2. Clinical Observation

We report a clinical case of spleen necrosis. This was a 28-year-old patient, a trader by profession, with known sickle cell disease with SC without any particular surgical history. He was referred to us by his doctor brother for abdominal pain.

On clinical examination we found conjunctival-palmoplantar pallor, abdominal pain evolving for 3 days, located in the left flank, of strong intensity, diffuse irradiation, without calming factors or triggering factors associated with an unquantified fever. Palpation found a mass extending from the left hypochondrium to the left iliac fossa, painful, fixed, firm, measuring 15 cm transverse axis and 25 cm cranio-caudal axis. The examination of the other organs was unremarkable.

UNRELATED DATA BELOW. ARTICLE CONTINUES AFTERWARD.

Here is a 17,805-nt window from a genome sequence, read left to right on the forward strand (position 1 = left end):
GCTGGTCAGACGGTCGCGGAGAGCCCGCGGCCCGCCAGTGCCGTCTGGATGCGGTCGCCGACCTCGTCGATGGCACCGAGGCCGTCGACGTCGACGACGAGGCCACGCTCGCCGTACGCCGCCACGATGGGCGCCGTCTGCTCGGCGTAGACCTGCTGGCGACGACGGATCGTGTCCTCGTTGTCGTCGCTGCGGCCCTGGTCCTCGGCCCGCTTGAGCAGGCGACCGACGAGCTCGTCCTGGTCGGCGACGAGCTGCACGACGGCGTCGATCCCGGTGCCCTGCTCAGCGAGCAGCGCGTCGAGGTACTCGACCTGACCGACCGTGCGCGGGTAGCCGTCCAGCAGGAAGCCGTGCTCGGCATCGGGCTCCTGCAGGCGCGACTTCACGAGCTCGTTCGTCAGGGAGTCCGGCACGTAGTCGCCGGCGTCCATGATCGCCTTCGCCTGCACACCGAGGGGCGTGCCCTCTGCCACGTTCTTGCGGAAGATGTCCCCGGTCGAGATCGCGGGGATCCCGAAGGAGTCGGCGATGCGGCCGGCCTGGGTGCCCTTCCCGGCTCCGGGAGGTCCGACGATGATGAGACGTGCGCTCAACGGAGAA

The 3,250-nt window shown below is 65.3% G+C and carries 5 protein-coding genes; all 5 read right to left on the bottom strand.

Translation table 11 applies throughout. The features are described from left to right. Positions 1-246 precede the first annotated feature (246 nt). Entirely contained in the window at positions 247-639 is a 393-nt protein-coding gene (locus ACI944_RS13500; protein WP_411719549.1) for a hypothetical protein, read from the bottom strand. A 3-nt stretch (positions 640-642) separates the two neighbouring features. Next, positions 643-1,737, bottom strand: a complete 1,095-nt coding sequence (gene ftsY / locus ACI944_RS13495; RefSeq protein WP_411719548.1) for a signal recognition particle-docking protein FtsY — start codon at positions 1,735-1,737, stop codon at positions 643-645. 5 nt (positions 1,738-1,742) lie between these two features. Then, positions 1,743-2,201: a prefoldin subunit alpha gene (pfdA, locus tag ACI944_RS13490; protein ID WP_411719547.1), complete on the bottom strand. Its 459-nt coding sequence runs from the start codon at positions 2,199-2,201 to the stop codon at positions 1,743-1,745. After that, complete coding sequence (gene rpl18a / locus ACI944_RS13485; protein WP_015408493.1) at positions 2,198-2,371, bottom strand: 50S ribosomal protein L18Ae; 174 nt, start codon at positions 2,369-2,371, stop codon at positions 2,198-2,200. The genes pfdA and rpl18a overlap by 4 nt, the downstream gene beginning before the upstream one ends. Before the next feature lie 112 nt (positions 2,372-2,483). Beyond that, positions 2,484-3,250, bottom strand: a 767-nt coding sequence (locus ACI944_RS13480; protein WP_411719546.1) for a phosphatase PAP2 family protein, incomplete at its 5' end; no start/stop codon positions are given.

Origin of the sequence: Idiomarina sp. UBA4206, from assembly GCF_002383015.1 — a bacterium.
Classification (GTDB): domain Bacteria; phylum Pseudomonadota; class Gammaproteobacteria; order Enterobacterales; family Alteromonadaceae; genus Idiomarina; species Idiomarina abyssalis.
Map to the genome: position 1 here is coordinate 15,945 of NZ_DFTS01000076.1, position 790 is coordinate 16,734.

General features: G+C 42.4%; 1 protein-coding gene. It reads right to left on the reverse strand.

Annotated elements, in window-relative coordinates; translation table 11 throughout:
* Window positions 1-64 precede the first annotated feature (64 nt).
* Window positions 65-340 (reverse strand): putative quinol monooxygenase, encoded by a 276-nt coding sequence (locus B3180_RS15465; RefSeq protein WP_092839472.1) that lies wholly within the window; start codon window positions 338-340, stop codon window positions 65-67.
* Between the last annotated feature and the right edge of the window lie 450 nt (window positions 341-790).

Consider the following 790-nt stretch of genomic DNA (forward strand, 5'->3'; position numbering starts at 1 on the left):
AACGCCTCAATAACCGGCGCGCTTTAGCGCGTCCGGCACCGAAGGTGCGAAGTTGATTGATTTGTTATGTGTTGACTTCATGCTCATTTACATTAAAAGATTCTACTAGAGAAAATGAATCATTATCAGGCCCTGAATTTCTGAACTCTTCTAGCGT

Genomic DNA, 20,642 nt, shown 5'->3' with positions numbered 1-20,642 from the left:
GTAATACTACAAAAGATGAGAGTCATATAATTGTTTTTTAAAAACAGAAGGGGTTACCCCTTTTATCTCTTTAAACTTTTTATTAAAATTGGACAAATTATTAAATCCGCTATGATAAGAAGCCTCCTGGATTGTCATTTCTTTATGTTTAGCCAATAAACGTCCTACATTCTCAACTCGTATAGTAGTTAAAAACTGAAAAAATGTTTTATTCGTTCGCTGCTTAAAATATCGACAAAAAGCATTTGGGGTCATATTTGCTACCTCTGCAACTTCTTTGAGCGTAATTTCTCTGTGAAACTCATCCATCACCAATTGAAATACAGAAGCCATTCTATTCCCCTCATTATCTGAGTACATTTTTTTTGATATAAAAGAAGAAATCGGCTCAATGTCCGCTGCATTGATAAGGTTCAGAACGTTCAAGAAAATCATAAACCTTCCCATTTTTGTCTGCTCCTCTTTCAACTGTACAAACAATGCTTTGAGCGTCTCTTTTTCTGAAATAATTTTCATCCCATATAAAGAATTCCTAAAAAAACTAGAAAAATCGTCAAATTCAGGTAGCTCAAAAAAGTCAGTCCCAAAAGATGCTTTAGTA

The result of the abdominopelvic ultrasound was in favor of a heterogeneous spleen with irregular contours, surrounded by a large echogenic fluid collection of 175 × 166 mm and a sub-capsular hemorrhage with splenic necrosis.

The appearance suggestive of a spontaneous rupture of the spleen with probably involvement of the splenic artery and homogeneous hepatomegaly without focal lesion was found on CT.

An emergency preoperative workup including CBC, rhesus group, serum creatinine, blood sugar was performed.

Under general anesthesia with orotracheal intubation, intraoperatively we discovered a large mass of fluid content whose puncture brought back pus chocolate, necrosis of the spleen with a splenic parenchyma completely detached from its vessels. The surgical procedure performed was manual removal of the splenic parenchyma, ligation of the splenic vessels in the rear omentum cavity, resection of the capsule, placement of a tubular drain in the splenic compartment.